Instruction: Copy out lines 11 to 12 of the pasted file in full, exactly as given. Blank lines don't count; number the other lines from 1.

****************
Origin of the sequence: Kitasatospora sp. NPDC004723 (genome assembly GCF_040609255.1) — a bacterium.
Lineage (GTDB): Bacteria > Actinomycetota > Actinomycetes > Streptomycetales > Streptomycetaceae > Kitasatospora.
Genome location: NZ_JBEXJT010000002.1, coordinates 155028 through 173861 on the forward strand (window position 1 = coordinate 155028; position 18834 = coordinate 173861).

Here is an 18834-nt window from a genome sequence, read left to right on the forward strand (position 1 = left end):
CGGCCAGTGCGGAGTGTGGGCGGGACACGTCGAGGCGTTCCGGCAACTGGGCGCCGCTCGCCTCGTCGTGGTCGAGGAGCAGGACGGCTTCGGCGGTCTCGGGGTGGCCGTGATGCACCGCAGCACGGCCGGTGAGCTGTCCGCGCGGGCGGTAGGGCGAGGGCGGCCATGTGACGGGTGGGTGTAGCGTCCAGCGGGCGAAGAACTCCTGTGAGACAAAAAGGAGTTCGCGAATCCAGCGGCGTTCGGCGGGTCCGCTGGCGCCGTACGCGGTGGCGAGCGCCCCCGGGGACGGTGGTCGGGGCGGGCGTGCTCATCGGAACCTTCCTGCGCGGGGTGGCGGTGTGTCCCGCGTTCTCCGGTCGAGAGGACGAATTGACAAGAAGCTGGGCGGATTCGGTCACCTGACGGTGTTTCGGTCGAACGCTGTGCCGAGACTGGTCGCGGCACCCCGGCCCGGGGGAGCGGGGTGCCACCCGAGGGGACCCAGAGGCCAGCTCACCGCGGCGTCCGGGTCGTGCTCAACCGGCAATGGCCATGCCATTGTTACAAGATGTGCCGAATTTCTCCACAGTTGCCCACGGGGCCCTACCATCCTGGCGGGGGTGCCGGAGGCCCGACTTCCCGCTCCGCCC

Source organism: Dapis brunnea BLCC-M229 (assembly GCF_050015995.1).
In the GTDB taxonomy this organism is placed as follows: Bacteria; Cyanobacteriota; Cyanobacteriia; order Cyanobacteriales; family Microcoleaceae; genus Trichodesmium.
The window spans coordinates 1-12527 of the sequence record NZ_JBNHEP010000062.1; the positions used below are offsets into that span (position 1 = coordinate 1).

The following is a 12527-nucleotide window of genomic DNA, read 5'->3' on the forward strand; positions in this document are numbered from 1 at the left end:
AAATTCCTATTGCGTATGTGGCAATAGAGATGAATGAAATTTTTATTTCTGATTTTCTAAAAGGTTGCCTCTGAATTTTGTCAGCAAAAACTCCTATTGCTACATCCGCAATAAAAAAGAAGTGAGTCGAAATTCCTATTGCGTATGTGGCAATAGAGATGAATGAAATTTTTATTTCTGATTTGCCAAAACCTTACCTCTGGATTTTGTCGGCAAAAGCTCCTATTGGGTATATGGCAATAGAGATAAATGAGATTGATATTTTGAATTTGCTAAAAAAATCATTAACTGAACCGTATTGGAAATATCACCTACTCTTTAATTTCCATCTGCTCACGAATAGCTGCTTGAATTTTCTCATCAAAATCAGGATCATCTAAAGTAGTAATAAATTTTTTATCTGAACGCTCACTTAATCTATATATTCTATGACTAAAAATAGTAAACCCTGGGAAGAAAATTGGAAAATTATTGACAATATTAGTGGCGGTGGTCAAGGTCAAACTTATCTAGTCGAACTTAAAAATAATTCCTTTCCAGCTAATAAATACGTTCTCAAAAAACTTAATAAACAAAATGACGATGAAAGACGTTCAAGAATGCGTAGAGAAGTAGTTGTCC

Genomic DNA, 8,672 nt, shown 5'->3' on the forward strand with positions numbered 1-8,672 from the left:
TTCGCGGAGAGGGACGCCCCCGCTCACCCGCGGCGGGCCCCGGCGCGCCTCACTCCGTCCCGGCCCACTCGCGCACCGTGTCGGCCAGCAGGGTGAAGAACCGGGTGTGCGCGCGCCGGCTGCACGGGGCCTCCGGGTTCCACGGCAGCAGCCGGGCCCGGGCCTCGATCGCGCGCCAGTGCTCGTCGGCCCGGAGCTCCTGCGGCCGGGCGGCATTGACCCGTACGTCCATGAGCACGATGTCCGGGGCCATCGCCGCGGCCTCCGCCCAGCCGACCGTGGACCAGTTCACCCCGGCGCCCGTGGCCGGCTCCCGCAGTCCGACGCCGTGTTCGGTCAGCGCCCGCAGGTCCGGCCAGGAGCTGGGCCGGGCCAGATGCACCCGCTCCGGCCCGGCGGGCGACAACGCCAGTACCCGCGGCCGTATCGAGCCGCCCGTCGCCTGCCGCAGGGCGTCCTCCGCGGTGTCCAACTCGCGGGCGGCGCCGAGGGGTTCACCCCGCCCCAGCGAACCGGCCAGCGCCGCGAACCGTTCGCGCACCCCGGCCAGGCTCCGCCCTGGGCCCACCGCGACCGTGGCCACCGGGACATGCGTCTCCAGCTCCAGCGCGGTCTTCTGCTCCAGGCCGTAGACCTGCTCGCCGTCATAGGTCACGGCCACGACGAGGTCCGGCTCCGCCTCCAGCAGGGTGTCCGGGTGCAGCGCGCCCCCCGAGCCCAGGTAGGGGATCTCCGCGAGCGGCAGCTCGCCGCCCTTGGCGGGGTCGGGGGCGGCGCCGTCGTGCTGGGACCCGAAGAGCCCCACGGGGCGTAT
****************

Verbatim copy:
Genomic DNA, 8,672 nt, shown 5'->3' on the forward strand with positions numbered 1-8,672 from the left:
TTCGCGGAGAGGGACGCCCCCGCTCACCCGCGGCGGGCCCCGGCGCGCCTCACTCCGTCCCGGCCCACTCGCGCACCGTGTCGGCCAGCAGGGTGAAGAACCGGGTGTGCGCGCGCCGGCTGCACGGGGCCTCCGGGTTCCACGGCAGCAGCCGGGCCCGGGCCTCGATCGCGCGCCAGTGCTCGTCGGCCCGGAGCTCCTGCGGCCGGGCGGCATTGACCCGTACGTCCATGAGCACGATGTCCGGGGCCATCGCCGCGGCCTCCGCCCAGCCGACCGTGGACCAGTTCACCCCGGCGCCCGTGGCCGGCTCCCGCAGTCCGACGCCGTGTTCGGTCAGCGCCCGCAGGTCCGGCCAGGAGCTGGGCCGGGCCAGATGCACCCGCTCCGGCCCGGCGGGCGACAACGCCAGTACCCGCGGCCGTATCGAGCCGCCCGTCGCCTGCCGCAGGGCGTCCTCCGCGGTGTCCAACTCGCGGGCGGCGCCGAGGGGTTCACCCCGCCCCAGCGAACCGGCCAGCGCCGCGAACCGTTCGCGCACCCCGGCCAGGCTCCGCCCTGGGCCCACCGCGACCGTGGCCACCGGGACATGCGTCTCCAGCTCCAGCGCGGTCTTCTGCTCCAGGCCGTAGACCTGCTCGCCGTCATAGGTCACGGCCACGACGAGGTCCGGCTCCGCCTCCAGCAGGGTGTCCGGGTGCAGCGCGCCCCCCGAGCCCAGGTAGGGGATCTCCGCGAGCGGCAGCTCGCCGCCCTTGGCGGGGTCGGGGGCGGCGCCGTCGTGCTGGGACCCGAAGAGCCCCACGGGGCGTAT